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Magnocellular neurosecretory cells are large cells within the supraoptic nucleus and paraventricular nucleus of the hypothalamus. They are also found in smaller numbers in accessory cell groups between these two nuclei, the largest one being the nucleus circularis. There are two types of magnocellular neurosecretory cells, oxytocin-producing cells and vasopressin-producing cells, but a small number can produce both hormones. These cells are neuroendocrine neurons, they are electrically excitable, and generate action potentials in response to afferent stimulation.
Magnocellular neurosecretory cells in the rat (where these neurons have been most extensively studied) generally have a single long varicose axon which projects to the posterior pituitary. Each axon gives rise to about 10,000 neurosecretory terminals and many axon swellings that store very large numbers of hormone-containing vesicles. These vesicles are released from the axon swellings and nerve terminals by exocytosis in response to calcium entry through voltage-gated channels, that occurs when action potentials are propagated down the axons.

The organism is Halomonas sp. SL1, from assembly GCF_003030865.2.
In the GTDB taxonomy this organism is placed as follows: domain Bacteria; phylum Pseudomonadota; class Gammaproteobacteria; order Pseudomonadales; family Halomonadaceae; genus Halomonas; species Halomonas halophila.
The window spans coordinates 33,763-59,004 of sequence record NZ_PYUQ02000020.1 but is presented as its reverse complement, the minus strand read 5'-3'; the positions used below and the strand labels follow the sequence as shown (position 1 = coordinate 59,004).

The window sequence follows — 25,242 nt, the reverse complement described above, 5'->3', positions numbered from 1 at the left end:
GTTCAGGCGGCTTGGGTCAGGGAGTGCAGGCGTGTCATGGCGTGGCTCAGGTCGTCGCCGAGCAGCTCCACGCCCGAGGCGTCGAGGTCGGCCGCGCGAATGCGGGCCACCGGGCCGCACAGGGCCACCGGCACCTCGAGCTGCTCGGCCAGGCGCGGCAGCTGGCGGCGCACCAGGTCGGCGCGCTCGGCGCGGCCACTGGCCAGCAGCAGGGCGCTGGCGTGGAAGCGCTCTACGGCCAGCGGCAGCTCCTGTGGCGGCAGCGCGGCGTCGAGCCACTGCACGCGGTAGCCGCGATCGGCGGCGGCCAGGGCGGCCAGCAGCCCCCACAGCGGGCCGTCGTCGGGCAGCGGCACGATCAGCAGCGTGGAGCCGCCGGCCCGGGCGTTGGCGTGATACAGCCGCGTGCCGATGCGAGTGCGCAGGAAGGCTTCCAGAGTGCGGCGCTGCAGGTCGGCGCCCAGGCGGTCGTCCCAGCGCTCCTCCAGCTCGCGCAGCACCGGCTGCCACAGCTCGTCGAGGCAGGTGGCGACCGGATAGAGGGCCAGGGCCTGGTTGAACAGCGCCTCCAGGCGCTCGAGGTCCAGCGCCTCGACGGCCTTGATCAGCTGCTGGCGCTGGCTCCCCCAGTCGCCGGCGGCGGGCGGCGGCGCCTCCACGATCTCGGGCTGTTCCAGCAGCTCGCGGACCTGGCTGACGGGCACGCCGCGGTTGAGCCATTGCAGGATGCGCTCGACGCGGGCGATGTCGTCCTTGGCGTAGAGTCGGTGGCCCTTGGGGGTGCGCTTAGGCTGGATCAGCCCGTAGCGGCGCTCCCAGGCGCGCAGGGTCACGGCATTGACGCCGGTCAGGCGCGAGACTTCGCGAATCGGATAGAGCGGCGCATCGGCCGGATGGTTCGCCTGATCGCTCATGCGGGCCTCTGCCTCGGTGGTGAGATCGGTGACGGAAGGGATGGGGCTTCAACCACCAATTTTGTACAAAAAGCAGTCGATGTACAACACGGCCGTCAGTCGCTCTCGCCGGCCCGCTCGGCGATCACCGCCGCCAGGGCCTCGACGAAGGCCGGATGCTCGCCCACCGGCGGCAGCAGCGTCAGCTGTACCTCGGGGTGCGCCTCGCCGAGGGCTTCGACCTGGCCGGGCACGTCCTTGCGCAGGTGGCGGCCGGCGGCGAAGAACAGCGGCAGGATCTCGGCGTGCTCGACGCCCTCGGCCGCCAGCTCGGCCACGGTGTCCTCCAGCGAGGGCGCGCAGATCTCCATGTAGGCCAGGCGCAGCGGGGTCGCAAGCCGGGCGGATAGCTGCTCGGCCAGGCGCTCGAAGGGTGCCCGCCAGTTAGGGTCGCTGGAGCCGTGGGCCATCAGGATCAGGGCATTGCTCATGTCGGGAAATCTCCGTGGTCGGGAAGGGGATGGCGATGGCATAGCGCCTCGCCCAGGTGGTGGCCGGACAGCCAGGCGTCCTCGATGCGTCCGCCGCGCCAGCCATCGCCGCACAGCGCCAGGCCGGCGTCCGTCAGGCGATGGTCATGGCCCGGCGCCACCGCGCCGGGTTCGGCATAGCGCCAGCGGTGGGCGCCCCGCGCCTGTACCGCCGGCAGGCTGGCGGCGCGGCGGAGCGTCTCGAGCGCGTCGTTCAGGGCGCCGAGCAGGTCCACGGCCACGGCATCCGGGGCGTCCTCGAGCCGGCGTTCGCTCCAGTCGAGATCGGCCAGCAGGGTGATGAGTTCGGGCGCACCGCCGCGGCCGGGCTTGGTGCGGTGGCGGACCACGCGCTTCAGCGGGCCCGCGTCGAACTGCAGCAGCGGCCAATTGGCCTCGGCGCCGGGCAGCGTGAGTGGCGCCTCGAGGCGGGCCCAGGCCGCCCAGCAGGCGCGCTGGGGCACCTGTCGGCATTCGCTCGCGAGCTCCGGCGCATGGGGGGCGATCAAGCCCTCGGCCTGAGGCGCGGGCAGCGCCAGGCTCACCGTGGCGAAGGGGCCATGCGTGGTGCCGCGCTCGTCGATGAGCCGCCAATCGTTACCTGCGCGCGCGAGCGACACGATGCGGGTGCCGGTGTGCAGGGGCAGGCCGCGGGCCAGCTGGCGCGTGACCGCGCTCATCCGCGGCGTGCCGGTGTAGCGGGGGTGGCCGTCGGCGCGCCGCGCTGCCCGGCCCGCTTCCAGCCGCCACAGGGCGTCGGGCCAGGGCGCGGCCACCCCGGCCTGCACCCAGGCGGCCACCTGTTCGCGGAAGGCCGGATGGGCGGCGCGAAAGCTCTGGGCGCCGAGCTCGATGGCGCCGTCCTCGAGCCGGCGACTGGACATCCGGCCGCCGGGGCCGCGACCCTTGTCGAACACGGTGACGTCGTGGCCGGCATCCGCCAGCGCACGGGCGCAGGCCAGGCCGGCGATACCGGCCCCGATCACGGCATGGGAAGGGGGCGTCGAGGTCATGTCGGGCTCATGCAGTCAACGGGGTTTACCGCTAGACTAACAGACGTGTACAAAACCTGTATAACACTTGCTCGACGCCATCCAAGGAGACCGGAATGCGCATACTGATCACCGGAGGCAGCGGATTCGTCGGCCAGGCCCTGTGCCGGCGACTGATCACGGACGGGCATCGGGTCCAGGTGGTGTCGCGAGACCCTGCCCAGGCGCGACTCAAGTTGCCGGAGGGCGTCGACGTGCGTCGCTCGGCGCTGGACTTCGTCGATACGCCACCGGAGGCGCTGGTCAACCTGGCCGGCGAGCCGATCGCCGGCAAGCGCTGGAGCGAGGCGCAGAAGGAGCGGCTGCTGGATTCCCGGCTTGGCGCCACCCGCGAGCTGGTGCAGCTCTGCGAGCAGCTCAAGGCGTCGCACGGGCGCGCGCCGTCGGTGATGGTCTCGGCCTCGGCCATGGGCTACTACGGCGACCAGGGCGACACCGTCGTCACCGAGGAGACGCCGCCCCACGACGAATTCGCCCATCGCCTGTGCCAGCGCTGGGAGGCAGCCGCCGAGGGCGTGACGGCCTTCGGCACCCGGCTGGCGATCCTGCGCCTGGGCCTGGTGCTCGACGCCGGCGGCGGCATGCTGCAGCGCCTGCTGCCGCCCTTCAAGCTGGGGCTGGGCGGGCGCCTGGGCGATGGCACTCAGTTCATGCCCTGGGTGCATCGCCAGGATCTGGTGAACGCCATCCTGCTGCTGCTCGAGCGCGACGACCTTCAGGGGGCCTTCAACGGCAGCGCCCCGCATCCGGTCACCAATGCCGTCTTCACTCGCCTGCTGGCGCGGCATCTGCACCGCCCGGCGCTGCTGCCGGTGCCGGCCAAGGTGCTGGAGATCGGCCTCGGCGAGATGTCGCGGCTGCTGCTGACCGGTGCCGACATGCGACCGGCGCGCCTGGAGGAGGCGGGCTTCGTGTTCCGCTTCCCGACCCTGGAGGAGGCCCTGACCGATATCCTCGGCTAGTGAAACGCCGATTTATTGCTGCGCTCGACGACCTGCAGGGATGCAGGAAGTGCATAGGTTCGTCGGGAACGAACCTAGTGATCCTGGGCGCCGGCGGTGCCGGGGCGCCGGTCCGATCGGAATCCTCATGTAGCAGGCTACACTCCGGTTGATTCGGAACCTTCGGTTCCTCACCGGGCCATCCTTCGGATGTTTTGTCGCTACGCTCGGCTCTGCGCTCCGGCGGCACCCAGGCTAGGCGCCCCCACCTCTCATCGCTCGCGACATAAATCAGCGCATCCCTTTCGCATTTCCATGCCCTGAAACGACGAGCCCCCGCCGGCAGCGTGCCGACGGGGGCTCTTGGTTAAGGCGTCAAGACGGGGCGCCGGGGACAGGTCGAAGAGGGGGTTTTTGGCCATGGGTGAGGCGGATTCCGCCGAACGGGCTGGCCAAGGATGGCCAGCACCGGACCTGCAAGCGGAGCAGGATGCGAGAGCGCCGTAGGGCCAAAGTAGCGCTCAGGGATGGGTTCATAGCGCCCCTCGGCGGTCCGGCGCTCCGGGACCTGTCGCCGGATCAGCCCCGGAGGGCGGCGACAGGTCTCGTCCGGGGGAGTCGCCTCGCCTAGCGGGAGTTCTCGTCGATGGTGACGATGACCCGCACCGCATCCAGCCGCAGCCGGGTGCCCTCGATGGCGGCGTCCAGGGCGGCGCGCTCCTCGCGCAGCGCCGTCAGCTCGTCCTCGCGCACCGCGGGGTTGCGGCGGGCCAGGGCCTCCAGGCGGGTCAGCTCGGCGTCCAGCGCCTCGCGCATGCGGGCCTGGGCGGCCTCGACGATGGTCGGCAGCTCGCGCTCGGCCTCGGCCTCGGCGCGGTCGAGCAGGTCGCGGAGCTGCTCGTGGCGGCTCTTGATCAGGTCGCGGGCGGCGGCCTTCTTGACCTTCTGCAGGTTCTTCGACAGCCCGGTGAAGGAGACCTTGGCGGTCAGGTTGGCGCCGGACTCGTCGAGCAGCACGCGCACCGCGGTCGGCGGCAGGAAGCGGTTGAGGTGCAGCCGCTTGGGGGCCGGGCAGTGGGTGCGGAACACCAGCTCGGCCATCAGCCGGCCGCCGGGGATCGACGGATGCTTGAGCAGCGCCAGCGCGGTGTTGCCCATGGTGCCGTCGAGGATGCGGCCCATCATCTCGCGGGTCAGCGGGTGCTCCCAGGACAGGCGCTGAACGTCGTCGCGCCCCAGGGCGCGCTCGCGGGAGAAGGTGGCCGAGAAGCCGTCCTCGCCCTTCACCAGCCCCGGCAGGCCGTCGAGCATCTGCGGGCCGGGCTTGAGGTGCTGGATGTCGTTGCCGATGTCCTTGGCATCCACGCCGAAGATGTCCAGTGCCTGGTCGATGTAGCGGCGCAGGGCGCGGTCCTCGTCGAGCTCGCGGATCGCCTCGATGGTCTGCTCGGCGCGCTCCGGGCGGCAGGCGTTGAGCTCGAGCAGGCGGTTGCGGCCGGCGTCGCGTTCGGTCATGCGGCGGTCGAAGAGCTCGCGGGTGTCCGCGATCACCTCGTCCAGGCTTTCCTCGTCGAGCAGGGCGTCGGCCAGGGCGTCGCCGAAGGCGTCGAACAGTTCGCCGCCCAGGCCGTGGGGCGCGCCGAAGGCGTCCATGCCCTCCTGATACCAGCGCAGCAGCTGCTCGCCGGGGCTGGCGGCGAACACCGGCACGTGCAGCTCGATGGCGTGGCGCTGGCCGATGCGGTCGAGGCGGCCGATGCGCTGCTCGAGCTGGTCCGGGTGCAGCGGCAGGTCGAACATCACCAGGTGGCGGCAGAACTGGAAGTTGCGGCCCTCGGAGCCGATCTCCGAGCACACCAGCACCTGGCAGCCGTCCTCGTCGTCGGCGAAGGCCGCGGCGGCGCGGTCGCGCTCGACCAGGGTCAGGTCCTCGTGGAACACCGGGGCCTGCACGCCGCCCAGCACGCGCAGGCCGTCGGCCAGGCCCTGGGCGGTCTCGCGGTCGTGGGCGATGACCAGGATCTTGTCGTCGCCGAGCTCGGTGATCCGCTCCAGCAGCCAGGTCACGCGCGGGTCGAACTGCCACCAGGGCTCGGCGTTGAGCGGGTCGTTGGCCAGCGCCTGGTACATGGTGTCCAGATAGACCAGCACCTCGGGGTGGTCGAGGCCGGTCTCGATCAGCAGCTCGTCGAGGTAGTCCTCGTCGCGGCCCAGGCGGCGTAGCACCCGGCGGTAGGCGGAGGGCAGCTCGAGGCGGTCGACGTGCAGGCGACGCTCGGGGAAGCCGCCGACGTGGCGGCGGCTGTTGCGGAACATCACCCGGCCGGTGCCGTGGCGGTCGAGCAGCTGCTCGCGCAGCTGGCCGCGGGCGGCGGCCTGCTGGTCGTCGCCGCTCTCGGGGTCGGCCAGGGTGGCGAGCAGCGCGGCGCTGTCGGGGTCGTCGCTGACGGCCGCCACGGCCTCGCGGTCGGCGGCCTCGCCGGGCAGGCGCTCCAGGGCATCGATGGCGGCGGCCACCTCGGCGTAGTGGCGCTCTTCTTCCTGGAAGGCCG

The cells typically have two or three long dendrites, which also contain large dilations, and which also contain a very high density of hormone-containing vesicles. Oxytocin and vasopressin can thus be released within the brain from these dendrites, as well as into the blood from the terminals in the posterior pituitary gland. However the release of oxytocin and vasopressin from dendrites is not consistently accompanied by peripheral secretion, as dendritic release is regulated differently. Dendritic release can be triggered by depolarisation, but can also be triggered by the mobilisation of intracellular calcium stores. The dendrites receive most of the synaptic inputs from afferent neurons that regulate the magnocellular neurons; typically a magnocellular neuron receives about 10,000 synapses from afferent neurons.
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